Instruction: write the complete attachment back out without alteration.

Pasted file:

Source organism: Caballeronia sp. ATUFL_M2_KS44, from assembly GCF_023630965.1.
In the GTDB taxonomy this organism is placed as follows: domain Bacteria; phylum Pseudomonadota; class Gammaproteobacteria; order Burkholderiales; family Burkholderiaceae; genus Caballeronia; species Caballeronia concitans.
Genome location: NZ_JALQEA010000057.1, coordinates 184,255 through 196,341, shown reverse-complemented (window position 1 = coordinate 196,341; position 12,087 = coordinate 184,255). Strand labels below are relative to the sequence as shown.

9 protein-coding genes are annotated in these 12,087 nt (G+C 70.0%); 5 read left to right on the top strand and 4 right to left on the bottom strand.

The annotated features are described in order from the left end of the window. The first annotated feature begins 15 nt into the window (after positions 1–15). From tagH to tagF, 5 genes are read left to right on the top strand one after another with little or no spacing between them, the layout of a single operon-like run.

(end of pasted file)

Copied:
Source organism: Caballeronia sp. ATUFL_M2_KS44, from assembly GCF_023630965.1.
In the GTDB taxonomy this organism is placed as follows: domain Bacteria; phylum Pseudomonadota; class Gammaproteobacteria; order Burkholderiales; family Burkholderiaceae; genus Caballeronia; species Caballeronia concitans.
Genome location: NZ_JALQEA010000057.1, coordinates 184,255 through 196,341, shown reverse-complemented (window position 1 = coordinate 196,341; position 12,087 = coordinate 184,255). Strand labels below are relative to the sequence as shown.

9 protein-coding genes are annotated in these 12,087 nt (G+C 70.0%); 5 read left to right on the top strand and 4 right to left on the bottom strand.

The annotated features are described in order from the left end of the window. The first annotated feature begins 15 nt into the window (after positions 1–15). From tagH to tagF, 5 genes are read left to right on the top strand one after another with little or no spacing between them, the layout of a single operon-like run.